A new House bill would prohibit the Veterans Affairs Department from awarding any bonuses until a nearly $2 billion VA hospital in Colorado is up and running.
Republicans and Democrats are outraged over the troubled construction of a new VA medical facility in Aurora, a project that’s been beset by schedule delays and is hundreds of millions of dollars over budget. Rep. Mike Coffman, R-Colo., on Wednesday introduced legislation that would tie the completion of the project to employee bonuses, prohibiting the department from awarding them until the facility is finished and fully operational. That is slated to happen in 2017.
“The Aurora VA hospital is approximately $900 million underfunded and 2.5 years from completion,” wrote Coffman spokesman Tyler Sandberg by email. “With the bonuses suspended for 2.5 years at $360 million per year that gets us to exactly $900 million, which means the hospital can be finished in a deficit-neutral manner.” The Aurora facility originally was supposed to be done by May 2015 at a cost of $630 million. It is now on track to cost the government a total of $1.73 billion.
VA has $360 million authorized for bonuses in fiscal 2015; however, the department is the second largest in the federal government with more than 300,000 employees. Between fiscal years 2012 and 2013, VA reduced the average amount of individual performance awards for its career senior executives from $12,010 to $9,159. Of its 346 career senior executives in fiscal 2013, about 63 percent received a performance award.
“Rather than improving the quality of VA health care, bonus money has fueled corruption by incentivizing the sort of misconduct which led to the ongoing ‘secret waiting list’ scandal,” Coffman said in a statement.
Glenn Haggstrom, the former senior executive in charge of construction nationwide at VA, retired from the department effective March 25. In a statement, VA officials said the problems with the construction of the Aurora medical center were “unacceptable” and that Haggstrom “had recently been relieved of any decision-making in the Office of Construction and Facilities Management.”
Haggstrom, who earned an annual salary of $181,497 in 2014 according to a federal pay database, reportedly earned nearly $64,000 in bonuses since 2007. As of Thursday, it appeared that the VA had taken down Haggstrom’s online bio on the department’s website. Assistant Secretary for Operations, Security, and Preparedness Kevin Hanretta will oversee VA’s Office of Acquisition, Logistics, and Construction until the department finds a permanent replacement.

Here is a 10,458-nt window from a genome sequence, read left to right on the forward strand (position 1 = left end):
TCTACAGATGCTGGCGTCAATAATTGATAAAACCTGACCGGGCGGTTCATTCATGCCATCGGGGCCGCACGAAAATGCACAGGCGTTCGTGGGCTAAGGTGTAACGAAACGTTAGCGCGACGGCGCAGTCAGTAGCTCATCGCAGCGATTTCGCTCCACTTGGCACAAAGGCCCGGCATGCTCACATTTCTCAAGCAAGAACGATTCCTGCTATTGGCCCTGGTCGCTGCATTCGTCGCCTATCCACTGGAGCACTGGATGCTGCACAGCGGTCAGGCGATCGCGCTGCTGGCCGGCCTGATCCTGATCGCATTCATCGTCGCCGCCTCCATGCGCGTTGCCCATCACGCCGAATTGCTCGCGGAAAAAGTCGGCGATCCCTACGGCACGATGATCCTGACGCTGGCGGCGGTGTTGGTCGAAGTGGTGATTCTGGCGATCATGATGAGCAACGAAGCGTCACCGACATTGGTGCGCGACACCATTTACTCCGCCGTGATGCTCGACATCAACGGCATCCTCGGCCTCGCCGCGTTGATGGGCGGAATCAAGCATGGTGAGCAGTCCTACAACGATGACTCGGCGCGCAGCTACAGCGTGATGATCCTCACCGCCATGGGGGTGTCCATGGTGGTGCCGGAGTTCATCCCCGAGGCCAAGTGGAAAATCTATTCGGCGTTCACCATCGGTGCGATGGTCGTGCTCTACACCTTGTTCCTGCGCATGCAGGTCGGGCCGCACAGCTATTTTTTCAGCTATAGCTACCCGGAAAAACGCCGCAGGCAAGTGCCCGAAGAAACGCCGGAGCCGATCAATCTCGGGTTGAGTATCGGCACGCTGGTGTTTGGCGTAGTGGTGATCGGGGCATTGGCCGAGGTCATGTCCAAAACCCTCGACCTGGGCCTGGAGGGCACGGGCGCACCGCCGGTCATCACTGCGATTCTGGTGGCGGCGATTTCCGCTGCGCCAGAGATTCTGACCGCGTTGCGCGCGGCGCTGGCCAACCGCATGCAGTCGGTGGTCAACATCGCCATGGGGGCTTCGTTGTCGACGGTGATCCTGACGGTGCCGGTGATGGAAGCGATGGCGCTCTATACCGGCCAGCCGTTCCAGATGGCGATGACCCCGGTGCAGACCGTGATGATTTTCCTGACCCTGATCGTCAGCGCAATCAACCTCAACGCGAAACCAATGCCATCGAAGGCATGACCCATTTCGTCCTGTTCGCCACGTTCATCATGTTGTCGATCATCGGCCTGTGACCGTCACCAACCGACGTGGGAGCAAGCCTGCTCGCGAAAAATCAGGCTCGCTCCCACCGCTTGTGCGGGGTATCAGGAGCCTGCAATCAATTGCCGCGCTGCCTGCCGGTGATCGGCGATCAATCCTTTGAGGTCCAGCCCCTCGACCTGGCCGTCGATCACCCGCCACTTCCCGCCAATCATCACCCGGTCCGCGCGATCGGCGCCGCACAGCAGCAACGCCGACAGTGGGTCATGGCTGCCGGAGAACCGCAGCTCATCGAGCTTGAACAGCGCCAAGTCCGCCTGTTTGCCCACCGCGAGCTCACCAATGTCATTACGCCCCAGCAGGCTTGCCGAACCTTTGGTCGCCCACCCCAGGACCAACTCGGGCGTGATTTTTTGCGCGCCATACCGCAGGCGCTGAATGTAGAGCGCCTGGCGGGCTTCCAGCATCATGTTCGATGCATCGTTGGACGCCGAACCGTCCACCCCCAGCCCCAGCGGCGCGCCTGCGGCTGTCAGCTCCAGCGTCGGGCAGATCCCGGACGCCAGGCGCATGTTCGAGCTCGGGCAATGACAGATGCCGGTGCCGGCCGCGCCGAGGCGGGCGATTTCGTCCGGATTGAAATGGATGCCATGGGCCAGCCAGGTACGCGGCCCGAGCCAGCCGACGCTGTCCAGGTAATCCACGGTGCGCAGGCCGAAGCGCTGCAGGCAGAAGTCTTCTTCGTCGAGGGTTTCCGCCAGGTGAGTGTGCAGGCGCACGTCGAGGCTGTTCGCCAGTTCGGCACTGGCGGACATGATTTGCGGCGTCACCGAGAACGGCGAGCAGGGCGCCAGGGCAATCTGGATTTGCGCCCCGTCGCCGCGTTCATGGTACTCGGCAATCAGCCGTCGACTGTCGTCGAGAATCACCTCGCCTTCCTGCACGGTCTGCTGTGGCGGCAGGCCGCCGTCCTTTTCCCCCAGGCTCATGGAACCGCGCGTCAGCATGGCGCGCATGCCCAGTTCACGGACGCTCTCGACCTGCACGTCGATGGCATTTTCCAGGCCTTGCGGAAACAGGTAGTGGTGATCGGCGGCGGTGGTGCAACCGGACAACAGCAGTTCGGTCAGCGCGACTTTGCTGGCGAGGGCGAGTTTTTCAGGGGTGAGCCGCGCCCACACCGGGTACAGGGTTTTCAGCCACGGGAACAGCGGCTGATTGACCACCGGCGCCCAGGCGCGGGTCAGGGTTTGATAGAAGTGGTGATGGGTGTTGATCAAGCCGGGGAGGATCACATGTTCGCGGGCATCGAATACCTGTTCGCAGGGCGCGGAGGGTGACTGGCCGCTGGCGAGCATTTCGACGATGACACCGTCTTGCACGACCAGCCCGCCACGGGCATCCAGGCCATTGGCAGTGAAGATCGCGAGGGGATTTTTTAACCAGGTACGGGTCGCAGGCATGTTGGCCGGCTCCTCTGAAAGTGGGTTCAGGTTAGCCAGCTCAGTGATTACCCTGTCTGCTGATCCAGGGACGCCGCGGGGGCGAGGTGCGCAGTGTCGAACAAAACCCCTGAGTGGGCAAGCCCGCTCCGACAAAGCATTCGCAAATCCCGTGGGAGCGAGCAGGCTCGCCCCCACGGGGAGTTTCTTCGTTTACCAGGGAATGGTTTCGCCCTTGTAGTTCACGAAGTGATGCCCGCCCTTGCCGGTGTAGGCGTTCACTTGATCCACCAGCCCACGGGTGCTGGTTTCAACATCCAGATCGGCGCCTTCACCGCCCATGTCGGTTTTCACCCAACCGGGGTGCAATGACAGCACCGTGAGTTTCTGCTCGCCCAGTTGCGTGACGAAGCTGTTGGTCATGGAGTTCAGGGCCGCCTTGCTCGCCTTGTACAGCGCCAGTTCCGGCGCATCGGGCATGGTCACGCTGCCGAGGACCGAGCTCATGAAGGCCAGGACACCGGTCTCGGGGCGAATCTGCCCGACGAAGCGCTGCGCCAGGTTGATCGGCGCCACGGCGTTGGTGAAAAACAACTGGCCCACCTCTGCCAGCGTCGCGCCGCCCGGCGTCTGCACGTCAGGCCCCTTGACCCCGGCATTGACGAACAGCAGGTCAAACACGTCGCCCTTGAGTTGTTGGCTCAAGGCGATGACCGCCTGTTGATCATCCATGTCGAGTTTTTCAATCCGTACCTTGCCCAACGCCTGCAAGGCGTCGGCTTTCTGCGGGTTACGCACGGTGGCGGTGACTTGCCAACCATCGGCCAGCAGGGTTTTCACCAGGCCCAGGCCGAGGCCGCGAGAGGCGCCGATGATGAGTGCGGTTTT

Haggstrom retired with his full retirement benefit, which angered some members of Congress.
“Though Glenn Haggstrom may have tried to do a good job at VA, he certainly did not succeed,” said House Veterans’ Affairs Committee Chairman Rep. Jeff Miller, R-Fla. “What’s most disappointing about this situation, however, is that Haggstrom left on his own terms – with a lifetime pension – even though any reasonable person would conclude that he should have been fired years ago.”
The House earlier this month passed a bill designed to address similar situations, by giving the VA secretary the authority to claw back bonuses of employees found to have engaged in misconduct. The legislation does not specify criteria that would be grounds for ordering a repayment, giving the secretary broad discretion.
In addition to the bonus ban until the Aurora facility is open for business, Coffman’s bill would increase the current spending cap on the project -- $880 million – to enable the Army Corps of Engineers to complete construction. The Army Corps of Engineers last week took over the project from VA. Coffman’s legislation also would prohibit the VA from building medical facilities costing more than $10 million in the future, and would put the Army Corps of Engineers in charge of those projects.
Another provision directs the Government Accountability Office to review VA’s internal investigation into the Aurora project, requiring the watchdog “to establish when senior VA officials knew about the excessive cost overruns and the reasons that information was withheld from Congress,” according to Coffman’s press release.